My Typical Rates
Just as a ballpark to frame the terms of the discussion, here’s what I typically pay, presuming the piece is not too complex.:

  • Full Page Colour: $100
  • Half Page Colour: $50
  • Quarter Page Colour: $25
  • Greyscale: Half the above.

I’ll go up to double that for someone I really like/want or because the complexity gets higher, but I can often get lower than that, per piece if other considerations come into it. There’s a lot you can do to make it a more pleasant experience for you and the artist involved.

Caring for your Artist
Order in advance
Nobody likes a tight deadline. The more in advance you can ask for work the more time the artist has to let inspiration to strike and the easier it is to work your – low paying – work in around other work that they might have. This is convenient for everyone and if you get the art early, lets you think about layout ahead of time. Bonus!

Make yourself available to your artist to talk. A good relationship is essential on both sides and aesthetics are very subjective. You need to communicate to make sure you get what you want  and they need to communicate if they’re unsure. You don’t want to get something unusable or completely different to what you want and they don’t want to waste all that time and effort or drawing something ‘wrong’. Regular exchange of sketches and ideas is a good idea, until you’ve learned how each other work and have achieved a position of trust.

Know What You Want
If you don’t know what you want, how in the name of Klono’s beard and whiskers, is the artist supposed to know? “Like… an orc… or some shit.” is NOT an art brief. You need to know what you like and what you want if the artist is going to have any hope of accomplishing that. Similarly, changing your mind every day or two is NOT acceptable and is, frankly, fucking annoying.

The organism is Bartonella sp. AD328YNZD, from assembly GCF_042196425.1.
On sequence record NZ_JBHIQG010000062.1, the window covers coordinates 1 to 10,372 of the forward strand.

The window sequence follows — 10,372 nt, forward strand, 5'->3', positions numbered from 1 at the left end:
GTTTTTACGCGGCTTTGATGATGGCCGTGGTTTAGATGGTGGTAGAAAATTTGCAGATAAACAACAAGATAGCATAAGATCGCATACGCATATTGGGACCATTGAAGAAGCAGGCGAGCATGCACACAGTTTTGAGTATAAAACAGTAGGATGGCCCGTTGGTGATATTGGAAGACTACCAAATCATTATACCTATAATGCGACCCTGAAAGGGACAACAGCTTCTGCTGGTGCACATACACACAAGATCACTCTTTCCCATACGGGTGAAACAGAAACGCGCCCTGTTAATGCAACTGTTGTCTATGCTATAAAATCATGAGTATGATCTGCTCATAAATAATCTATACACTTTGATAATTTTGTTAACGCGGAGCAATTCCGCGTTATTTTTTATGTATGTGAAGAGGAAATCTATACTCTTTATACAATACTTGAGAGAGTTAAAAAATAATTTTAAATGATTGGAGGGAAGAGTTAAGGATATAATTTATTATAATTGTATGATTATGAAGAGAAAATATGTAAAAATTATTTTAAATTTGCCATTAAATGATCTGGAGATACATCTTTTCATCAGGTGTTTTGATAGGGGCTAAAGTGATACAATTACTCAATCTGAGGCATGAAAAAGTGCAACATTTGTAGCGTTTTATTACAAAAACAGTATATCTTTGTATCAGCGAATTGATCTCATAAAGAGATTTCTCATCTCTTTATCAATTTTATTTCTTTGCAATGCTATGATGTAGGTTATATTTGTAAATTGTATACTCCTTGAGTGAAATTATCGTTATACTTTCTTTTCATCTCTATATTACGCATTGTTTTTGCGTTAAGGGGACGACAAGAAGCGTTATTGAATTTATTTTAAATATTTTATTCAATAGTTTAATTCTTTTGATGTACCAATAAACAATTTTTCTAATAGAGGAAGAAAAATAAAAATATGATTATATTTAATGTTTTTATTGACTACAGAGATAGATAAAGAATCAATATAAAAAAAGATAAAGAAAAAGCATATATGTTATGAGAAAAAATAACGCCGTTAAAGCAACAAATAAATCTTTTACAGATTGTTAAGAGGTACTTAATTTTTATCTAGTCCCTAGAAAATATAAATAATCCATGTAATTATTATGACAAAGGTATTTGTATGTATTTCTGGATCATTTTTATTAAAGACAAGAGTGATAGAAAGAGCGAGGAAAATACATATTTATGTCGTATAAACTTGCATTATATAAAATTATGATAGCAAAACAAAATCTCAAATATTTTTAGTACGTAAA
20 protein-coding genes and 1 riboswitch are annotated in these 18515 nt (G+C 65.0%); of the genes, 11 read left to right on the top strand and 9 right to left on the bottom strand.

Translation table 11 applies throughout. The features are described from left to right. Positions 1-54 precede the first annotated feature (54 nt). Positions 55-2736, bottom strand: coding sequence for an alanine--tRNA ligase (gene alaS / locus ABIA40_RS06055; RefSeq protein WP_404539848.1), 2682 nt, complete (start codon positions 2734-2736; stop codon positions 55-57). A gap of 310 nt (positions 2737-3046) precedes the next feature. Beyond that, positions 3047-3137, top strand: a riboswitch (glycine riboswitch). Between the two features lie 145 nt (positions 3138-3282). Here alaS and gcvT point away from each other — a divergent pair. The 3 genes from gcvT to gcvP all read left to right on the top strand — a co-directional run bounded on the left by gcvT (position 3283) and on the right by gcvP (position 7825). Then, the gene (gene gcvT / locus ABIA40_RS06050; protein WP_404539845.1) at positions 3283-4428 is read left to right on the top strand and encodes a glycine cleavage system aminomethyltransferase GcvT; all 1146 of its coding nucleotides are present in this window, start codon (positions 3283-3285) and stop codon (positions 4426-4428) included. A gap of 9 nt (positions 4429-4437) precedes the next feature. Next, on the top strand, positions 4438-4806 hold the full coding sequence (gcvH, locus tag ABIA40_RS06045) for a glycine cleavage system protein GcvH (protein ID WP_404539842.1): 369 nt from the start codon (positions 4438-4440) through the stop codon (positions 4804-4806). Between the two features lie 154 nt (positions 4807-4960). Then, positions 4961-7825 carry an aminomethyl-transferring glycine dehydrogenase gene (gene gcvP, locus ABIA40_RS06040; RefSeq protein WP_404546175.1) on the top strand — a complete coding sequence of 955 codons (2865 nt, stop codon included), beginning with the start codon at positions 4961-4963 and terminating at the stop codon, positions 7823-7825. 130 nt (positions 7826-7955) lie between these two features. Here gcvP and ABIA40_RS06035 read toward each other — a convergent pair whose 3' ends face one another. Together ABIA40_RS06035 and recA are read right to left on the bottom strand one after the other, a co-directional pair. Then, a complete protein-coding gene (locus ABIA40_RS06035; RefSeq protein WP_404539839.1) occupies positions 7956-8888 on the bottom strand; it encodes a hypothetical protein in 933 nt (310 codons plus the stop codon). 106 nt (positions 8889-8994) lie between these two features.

Professional AND Personal
This is a hobby industry and, below a certain level of money/activity/scale professionalism is severely overrated. Personal relationships are far more important. I’m not saying kiss people’s arses or pretend to be their friend, rather, work with and talk with people you genuinely like and treat people you work with as friends. This particularly pays dividends at conventions etc where hobby professionals who work together can act as a support network and watch each other’s stock/tables.

Bulk Buy
Sometimes books work better with a common artistic look to them. It’s to your advantage – often – both aesthetically and financially to get a lot of art from the same person. If you have a very tight theme this might not be the case so much, people do get very bored with drawing the same thing over and over again. Still, if you’ve got a bit of variety a common thread in the book from someone’s style is a good thing to have. You can often get a discount if you’re ordering a lot of work too.

Pay Early, Pay Often
Artists get stiffed a lot. They also get paid late a lot. This sucks unwashed donkey balls and you can often get a bit of a discount and a hell of a lot of kudos from an artist – and their other artist friends – by coughing up the moolah as soon as possible, preferably as soon as you get the art. With services like paypal around there’s really no excuse not to. If you don’t have the money, don’t commission the work. If you’re really pleased, pay extra. Come back often to an artist you like and you’ll build your rapport and they’ll like working with you.

‘What do you like?’
The right tool for the right job. Find out what your artist likes to draw and give them work that plays into what they like. That’ll make things more enjoyable and easier for the artist and if the work interests them, you’ll get better results. Everyone’s a winner.